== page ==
# Simple Linear Fractional Transformation Question

Suppose $T$ is a linear fractional transformation such that $T(0)=1, T(1)=i,$ and $T(\infty)=0$. Find $T(i)$ and describe $T(R)$, where R is the real line.

I ended up getting $T(z)=\frac{1}{(-i-1)z+1}$, and I am pretty sure this is correct. I am lost on what $T(Z)$ does to the real line.

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I don't see that your function satisfies $T(1) = i$. Am I missing something? –  Tunococ Aug 14 '12 at 18:47
The way you formulated, $T(1) = \frac{1}{2+i}$. Are you sure you didn't mean $T(i)=i$? –  gt6989b Aug 14 '12 at 18:47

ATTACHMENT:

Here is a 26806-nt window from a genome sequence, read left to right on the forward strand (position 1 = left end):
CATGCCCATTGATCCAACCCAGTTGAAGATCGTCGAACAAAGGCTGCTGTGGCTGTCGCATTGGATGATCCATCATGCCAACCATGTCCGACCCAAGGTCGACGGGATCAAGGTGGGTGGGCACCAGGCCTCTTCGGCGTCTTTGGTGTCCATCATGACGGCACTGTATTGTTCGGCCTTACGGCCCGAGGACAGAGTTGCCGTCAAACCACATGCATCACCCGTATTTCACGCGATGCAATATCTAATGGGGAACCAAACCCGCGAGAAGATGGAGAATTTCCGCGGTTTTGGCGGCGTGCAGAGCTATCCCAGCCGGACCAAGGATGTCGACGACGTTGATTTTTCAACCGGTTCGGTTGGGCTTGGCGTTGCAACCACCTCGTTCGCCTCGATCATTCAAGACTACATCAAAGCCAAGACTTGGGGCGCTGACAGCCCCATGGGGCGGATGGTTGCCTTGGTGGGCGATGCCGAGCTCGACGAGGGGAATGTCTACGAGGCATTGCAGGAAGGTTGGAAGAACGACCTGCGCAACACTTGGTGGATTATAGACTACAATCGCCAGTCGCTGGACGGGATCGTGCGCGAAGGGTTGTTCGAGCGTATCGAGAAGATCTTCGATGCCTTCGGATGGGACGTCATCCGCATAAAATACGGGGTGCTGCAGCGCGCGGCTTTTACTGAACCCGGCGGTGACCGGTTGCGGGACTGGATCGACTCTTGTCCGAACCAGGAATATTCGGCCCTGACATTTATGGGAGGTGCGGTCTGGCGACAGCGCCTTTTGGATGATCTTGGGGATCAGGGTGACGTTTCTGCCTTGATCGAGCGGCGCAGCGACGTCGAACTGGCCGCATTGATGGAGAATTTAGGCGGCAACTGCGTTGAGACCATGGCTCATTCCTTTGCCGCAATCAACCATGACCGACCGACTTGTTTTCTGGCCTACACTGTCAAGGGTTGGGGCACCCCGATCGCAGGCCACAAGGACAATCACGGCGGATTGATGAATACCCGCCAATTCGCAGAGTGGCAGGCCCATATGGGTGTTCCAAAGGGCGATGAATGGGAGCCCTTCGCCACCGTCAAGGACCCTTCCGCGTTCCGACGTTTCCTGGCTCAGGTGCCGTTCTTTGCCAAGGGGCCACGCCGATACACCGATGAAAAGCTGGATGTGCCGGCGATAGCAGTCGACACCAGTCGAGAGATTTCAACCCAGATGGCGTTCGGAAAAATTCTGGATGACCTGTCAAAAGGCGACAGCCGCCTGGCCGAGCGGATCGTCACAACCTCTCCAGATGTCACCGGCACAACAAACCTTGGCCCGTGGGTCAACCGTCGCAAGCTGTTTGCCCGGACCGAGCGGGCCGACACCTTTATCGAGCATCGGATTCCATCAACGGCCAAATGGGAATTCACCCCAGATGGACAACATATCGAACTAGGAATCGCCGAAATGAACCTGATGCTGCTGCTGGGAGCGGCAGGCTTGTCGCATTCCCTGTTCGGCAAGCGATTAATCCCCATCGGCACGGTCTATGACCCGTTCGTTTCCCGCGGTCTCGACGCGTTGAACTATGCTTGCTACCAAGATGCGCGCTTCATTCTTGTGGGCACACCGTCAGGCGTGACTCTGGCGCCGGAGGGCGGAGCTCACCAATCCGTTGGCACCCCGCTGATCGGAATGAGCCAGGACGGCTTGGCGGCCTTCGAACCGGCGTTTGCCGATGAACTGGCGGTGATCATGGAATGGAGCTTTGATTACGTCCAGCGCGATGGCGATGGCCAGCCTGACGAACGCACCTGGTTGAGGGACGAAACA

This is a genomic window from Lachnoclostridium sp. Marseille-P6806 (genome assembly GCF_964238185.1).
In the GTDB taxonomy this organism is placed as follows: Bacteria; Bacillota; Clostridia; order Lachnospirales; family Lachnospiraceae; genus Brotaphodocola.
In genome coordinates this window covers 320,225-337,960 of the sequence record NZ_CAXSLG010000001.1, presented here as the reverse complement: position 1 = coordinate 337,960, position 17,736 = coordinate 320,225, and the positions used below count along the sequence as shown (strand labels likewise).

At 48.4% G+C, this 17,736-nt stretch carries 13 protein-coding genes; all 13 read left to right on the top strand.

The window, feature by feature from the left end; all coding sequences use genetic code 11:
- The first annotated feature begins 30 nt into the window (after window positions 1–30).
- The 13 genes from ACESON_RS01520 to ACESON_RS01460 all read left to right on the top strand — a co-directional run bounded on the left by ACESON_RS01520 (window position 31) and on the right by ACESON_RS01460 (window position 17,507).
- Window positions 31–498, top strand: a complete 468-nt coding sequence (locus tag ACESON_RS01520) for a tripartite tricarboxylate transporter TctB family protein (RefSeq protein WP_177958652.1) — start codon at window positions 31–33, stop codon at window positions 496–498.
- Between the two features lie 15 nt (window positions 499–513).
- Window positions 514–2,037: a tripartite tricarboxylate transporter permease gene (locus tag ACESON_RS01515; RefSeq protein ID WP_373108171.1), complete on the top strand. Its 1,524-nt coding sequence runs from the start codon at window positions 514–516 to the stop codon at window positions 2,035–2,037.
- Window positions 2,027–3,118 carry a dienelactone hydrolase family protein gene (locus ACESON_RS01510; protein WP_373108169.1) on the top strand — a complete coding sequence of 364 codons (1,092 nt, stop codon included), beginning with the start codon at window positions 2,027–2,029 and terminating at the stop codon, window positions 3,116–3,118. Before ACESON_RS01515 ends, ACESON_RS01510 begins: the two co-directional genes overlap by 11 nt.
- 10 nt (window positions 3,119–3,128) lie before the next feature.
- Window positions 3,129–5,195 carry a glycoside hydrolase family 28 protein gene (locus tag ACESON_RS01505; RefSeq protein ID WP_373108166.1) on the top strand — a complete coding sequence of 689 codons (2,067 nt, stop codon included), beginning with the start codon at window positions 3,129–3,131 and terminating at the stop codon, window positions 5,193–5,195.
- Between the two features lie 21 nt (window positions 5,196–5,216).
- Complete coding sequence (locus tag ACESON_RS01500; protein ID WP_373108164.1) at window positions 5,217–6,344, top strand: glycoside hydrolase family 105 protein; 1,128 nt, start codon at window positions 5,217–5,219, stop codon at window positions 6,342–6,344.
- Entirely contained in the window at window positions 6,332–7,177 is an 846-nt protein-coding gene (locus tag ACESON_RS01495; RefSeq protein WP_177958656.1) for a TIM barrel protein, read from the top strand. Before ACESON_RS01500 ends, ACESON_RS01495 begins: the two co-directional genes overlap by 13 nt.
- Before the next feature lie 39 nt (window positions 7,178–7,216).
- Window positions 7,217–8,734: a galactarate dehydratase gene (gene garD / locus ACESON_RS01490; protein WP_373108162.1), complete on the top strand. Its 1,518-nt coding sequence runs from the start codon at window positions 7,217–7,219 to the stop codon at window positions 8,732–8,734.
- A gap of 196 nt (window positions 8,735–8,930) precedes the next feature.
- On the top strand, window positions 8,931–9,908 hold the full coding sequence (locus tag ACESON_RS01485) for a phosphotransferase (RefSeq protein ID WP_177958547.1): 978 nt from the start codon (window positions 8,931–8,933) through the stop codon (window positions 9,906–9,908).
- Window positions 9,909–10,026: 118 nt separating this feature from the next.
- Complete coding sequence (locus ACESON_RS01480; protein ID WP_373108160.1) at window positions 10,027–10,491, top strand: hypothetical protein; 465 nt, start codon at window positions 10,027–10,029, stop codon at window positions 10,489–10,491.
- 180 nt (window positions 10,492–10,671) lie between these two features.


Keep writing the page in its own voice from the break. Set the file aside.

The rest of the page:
Just fixed it - it reads correctly now. –  Frank White Aug 14 '12 at 18:56
I believe $T(R)$ is a circle centered at $\frac 12 + \frac 12i$ with radius $\frac 1{\sqrt 2}$. –  Tunococ Aug 14 '12 at 19:00
Every Moebius transformation takes a line or circle into a line or circle. The point at $\infty$ is a part of every line. As $T(\infty) = 0$ is not $\infty,$ it follows that any line, including the real line, is mapped to a circle passing through the origin. Very carefully, find $T(2), T(3), T(100), T(-1), T(-2), T(-100).$ You already know $T(0), T(1).$ Draw a careful picture. –  Will Jagy Aug 14 '12 at 19:25

As Will Jagy notes in the comments, $T$ takes a line to a line or a circle. Since $T$ takes $0,1,\infty$ to $1,i,0$, it takes the real line to a circle through $1$, $i$, and $0$. Think about that and you'll see we're talking about the circle that goes through the 4 corners of that little square, so it's centered at the center of that square, and its radius is half the diagonal of that square (in agreement with Tunococ's comment).